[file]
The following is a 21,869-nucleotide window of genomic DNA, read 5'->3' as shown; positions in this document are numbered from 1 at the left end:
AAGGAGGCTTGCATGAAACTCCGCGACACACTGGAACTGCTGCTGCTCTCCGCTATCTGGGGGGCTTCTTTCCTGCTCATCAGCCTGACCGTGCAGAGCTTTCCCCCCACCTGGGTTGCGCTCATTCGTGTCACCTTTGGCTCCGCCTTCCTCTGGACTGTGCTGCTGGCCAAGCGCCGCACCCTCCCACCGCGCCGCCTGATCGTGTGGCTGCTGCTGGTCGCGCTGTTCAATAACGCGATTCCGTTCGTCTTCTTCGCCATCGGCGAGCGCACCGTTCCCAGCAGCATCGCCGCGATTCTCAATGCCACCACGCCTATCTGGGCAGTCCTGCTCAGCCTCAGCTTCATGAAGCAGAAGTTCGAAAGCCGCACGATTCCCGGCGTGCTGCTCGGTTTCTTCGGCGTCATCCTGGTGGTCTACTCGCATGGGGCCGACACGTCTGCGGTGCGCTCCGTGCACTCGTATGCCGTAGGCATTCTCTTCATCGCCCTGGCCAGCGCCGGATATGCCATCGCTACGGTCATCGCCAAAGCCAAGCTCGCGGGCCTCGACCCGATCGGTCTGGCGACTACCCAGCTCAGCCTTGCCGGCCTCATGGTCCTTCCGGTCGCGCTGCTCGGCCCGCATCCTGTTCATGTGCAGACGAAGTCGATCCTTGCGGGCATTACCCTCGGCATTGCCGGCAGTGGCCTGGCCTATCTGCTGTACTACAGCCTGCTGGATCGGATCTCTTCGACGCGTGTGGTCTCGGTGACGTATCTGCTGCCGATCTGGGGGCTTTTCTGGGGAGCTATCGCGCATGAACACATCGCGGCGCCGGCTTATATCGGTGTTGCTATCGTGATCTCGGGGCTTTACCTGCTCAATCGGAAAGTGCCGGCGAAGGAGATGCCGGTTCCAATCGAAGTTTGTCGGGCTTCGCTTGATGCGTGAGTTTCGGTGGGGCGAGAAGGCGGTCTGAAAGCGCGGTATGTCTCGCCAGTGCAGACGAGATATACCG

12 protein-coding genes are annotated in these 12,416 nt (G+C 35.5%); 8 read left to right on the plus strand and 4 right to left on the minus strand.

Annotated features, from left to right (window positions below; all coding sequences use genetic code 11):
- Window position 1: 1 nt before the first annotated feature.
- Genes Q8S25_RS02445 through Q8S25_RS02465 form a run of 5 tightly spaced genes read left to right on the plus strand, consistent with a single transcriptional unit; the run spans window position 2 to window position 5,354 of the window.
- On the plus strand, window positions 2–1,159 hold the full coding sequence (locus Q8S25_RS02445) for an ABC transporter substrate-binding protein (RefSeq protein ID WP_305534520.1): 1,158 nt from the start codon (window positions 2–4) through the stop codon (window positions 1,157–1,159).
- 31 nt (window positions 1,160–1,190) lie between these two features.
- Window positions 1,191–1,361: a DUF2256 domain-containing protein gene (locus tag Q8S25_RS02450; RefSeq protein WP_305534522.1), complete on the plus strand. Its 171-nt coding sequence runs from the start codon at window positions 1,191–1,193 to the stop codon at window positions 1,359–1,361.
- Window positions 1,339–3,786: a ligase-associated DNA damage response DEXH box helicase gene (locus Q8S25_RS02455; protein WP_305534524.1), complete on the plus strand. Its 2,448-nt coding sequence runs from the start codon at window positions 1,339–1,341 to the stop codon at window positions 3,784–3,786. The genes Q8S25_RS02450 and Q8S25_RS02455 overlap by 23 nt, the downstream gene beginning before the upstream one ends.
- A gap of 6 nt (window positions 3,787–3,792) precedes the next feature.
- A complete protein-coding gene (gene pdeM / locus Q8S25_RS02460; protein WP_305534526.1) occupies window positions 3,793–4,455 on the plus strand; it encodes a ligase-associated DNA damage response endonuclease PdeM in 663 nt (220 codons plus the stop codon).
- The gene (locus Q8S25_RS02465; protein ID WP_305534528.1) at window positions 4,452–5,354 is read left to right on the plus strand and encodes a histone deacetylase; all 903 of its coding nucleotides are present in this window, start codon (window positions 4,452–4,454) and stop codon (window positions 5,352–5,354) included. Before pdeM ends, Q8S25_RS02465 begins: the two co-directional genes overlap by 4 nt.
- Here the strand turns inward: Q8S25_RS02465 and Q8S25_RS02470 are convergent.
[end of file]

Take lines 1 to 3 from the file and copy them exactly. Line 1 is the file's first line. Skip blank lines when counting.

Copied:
The following is a 21,869-nucleotide window of genomic DNA, read 5'->3' as shown; positions in this document are numbered from 1 at the left end:
AAGGAGGCTTGCATGAAACTCCGCGACACACTGGAACTGCTGCTGCTCTCCGCTATCTGGGGGGCTTCTTTCCTGCTCATCAGCCTGACCGTGCAGAGCTTTCCCCCCACCTGGGTTGCGCTCATTCGTGTCACCTTTGGCTCCGCCTTCCTCTGGACTGTGCTGCTGGCCAAGCGCCGCACCCTCCCACCGCGCCGCCTGATCGTGTGGCTGCTGCTGGTCGCGCTGTTCAATAACGCGATTCCGTTCGTCTTCTTCGCCATCGGCGAGCGCACCGTTCCCAGCAGCATCGCCGCGATTCTCAATGCCACCACGCCTATCTGGGCAGTCCTGCTCAGCCTCAGCTTCATGAAGCAGAAGTTCGAAAGCCGCACGATTCCCGGCGTGCTGCTCGGTTTCTTCGGCGTCATCCTGGTGGTCTACTCGCATGGGGCCGACACGTCTGCGGTGCGCTCCGTGCACTCGTATGCCGTAGGCATTCTCTTCATCGCCCTGGCCAGCGCCGGATATGCCATCGCTACGGTCATCGCCAAAGCCAAGCTCGCGGGCCTCGACCCGATCGGTCTGGCGACTACCCAGCTCAGCCTTGCCGGCCTCATGGTCCTTCCGGTCGCGCTGCTCGGCCCGCATCCTGTTCATGTGCAGACGAAGTCGATCCTTGCGGGCATTACCCTCGGCATTGCCGGCAGTGGCCTGGCCTATCTGCTGTACTACAGCCTGCTGGATCGGATCTCTTCGACGCGTGTGGTCTCGGTGACGTATCTGCTGCCGATCTGGGGGCTTTTCTGGGGAGCTATCGCGCATGAACACATCGCGGCGCCGGCTTATATCGGTGTTGCTATCGTGATCTCGGGGCTTTACCTGCTCAATCGGAAAGTGCCGGCGAAGGAGATGCCGGTTCCAATCGAAGTTTGTCGGGCTTCGCTTGATGCGTGAGTTTCGGTGGGGCGAGAAGGCGGTCTGAAAGCGCGGTATGTCTCGCCAGTGCAGACGAGATATACCG

12 protein-coding genes are annotated in these 12,416 nt (G+C 35.5%); 8 read left to right on the plus strand and 4 right to left on the minus strand.